When it gets cold, the animals shouldn’t just be warm, they also need to be protected from rain, snow and wind. Because some residents of the Hellabrunn Zoo are quite sensitive when it comes to the weather. That’s why the thermostats in the facilities, such as the elephant house or the jungle house, are not turned on, explains spokeswoman Sophia Zimmerling. In the zoo, saving energy is the task of the employees – not the animals.
cuddle up warm
The four meerkats warm themselves under a red light lamp. They cuddle not only to keep warm, but also to maintain physical contact. Because they are very social animals. The colony takes care of sick or injured conspecifics, they are given special protection. Thanks to their team spirit, they survive in the wild. While some are busy digging and digging under the ground, others are on the lookout for enemies.
But you shouldn’t underestimate the long little animals: meerkats belong to the order of predators, the mongoose family. They are related to the martens. They prefer to eat insects. In the wild, scorpions, lizards and eggs are also on the menu.
Resting on the leaves and enjoying the last rays of sunshine: The three young wolves from Riga have been in Hellabrunn since spring and, after major renovations, now have a shelter, a bathing bay and trees to play and climb. Cold temperatures hardly bother wolves, they are so well insulated with their winter fur that even the snow stays on them. So they can be snowed in – like last time in February. European wolves change their fur twice a year. The thick, dense and insulating winter coat builds up from August to October. It then falls again in April, revealing the short, much thinner summer coat.
The situation is similar with arctic foxes: Vulpes lagopus, the “rabbit-footed fox”, has paws covered with thick fur. That’s why they can walk on loose snow without sinking. The arctic foxes have three coats on: Under the winter coat they wear a thick undercoat and a long top coat.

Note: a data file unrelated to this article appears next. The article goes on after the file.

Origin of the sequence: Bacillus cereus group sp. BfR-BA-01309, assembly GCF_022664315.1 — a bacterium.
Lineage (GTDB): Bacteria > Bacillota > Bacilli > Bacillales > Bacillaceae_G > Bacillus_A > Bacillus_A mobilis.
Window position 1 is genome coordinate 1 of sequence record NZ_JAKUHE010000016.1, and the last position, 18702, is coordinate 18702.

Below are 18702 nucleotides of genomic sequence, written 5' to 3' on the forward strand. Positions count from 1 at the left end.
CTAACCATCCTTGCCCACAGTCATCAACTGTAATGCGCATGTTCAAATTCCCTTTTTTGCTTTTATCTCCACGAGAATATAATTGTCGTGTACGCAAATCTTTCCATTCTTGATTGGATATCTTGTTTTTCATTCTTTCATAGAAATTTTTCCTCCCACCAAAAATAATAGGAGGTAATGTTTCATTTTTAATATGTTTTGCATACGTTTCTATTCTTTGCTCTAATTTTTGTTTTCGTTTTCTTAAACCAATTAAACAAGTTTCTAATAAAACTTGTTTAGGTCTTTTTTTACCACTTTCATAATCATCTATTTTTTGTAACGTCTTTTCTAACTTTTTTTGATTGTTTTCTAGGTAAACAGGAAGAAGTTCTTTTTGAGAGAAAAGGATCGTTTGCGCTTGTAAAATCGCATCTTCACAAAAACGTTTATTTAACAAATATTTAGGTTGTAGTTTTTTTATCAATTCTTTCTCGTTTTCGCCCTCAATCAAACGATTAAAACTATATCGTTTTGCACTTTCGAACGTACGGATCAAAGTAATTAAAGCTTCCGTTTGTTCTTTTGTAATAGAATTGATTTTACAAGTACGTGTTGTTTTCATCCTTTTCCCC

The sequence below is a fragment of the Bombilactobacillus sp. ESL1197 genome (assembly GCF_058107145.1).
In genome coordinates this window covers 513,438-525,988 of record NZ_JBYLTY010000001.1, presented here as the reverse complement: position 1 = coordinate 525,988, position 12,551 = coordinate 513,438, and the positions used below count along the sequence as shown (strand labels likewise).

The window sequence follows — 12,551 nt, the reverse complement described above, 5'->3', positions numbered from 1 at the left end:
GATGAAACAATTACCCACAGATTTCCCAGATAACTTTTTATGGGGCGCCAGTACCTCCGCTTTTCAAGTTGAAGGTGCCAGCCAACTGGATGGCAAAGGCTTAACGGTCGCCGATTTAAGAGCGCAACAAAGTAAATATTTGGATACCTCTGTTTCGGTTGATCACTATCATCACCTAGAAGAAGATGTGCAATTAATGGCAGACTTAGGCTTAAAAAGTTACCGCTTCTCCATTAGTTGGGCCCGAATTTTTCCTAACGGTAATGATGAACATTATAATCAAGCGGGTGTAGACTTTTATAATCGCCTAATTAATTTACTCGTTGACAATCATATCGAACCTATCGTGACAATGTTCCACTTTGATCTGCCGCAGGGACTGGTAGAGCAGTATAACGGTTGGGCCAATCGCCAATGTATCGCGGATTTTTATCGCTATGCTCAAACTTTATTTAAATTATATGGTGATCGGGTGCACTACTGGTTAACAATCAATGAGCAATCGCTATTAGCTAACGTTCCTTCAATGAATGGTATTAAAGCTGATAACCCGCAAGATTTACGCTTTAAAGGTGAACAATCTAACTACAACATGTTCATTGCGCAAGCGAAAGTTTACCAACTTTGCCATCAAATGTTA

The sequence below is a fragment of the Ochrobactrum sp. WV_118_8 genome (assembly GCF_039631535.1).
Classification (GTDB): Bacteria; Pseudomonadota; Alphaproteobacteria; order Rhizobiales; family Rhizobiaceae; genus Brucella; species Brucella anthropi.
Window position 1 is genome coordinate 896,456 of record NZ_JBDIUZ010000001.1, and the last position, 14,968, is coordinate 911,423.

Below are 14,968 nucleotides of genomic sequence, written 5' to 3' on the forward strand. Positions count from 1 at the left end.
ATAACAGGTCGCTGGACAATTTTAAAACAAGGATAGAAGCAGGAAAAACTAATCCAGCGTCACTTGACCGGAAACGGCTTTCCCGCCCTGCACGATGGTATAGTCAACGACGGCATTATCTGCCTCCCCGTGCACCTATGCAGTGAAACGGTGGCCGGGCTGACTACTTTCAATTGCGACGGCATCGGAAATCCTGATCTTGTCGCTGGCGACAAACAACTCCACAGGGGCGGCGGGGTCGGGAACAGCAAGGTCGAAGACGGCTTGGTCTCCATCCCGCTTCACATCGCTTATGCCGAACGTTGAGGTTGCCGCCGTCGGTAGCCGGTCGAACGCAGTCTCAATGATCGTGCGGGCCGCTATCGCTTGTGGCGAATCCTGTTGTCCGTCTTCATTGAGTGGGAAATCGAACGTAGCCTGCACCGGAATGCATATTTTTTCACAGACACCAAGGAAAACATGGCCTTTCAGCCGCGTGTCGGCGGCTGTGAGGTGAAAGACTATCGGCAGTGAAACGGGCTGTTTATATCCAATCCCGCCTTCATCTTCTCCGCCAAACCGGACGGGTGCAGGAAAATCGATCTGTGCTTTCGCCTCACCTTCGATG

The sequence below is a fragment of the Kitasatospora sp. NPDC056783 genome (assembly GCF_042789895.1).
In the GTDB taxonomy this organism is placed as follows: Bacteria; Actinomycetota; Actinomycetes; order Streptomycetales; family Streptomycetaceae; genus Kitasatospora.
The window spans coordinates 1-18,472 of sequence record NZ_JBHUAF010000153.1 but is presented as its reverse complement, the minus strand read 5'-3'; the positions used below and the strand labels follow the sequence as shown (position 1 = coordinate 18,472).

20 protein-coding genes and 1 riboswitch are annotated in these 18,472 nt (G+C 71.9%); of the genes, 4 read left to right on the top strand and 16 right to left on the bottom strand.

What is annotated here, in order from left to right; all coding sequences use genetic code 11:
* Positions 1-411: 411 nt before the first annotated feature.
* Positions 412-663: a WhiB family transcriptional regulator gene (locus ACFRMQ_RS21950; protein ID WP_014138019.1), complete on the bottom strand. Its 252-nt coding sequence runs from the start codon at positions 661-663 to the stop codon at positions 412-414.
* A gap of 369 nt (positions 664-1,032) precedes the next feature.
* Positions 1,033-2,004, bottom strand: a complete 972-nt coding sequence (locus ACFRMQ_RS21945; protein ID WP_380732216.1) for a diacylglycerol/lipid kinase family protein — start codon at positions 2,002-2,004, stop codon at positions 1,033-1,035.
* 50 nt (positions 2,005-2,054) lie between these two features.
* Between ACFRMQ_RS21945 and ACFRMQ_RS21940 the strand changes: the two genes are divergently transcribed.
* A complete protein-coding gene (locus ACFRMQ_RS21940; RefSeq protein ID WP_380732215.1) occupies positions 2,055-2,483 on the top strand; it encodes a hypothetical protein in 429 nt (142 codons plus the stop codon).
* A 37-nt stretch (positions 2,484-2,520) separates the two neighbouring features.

The Alpine marmots retreat into their cozy burrow to hibernate during the cold season. In order to minimize their energy expenditure, they then only breathe about twice a minute. Their conspecifics in the wild have a harder time, because climate change is also having an impact on them: the marmots are already reacting sensitively to an average of two degrees more, which is why they are found in the Alps at higher altitudes. However, the humus layer is thin there. They can hardly dig deep burrows for hibernation.
The marmot families live in the deep, widely branched structures. This is where life happens: They mate, give birth to their young and just hibernate. They put a lot of effort into it: in summer, marmots let grass dry in the sun to make hay. This makes your building a cozy home in winter. A family collects up to ten kilograms of hay, everything for their warm and soft winter quarters.
Off to the south
Some birds in the large aviary move to their winter quarters in late autumn. These more sensitive species overwinter in a heated house attached to the aviary. The animal keepers put out the food there. The northern bald ibis, for example, is actually a migratory bird, but some of the Hellabrunn specimens remain in the zoo over the winter. But some young birds come into the European Conservation Breeding Program and learn to fly south, accompanied by microlight aircraft.
As soon as the leaves fall, the zoo checks the water pumps and heating technology in the systems. The pumps ensure that the streams and waterfalls remain ice-free. This is especially beneficial for the Siberian tiger, because it loves to swim.
The Humboldt penguins don’t do much with ice-cold water temperatures. They live mainly off the coasts of Peru and Chile, in the Humboldt Current. The penguins have adapted to the South American warmth, their layer of fat is not as thick as that of their relatives living in the South Pole.
Even if the animals cannot contribute anything, the energy crisis is not leaving Hellabrunn unscathed either. In the coming winter, employees should save where they can. This affects, for example, the administration building and workshops, says spokeswoman Zimmerling. She can’t say exactly how much cooler it will be this winter, only this much: Work is being done as energy-efficiently as possible.
There is no jittering in the animal enclosures – too stressful for the residents, says the spokeswoman. “We can’t put scarves on our female giraffes and then leave them out in the cold.” In the elephant house, for example, the temperature is always around 20 degrees. The water temperature in the aquarium is also not turned down for the sake of animal welfare. From next summer, the zoo should be CO₂-neutral. Then, according to the spokeswoman, it will be supplied with geothermal energy from a power plant operated by Stadtwerke München.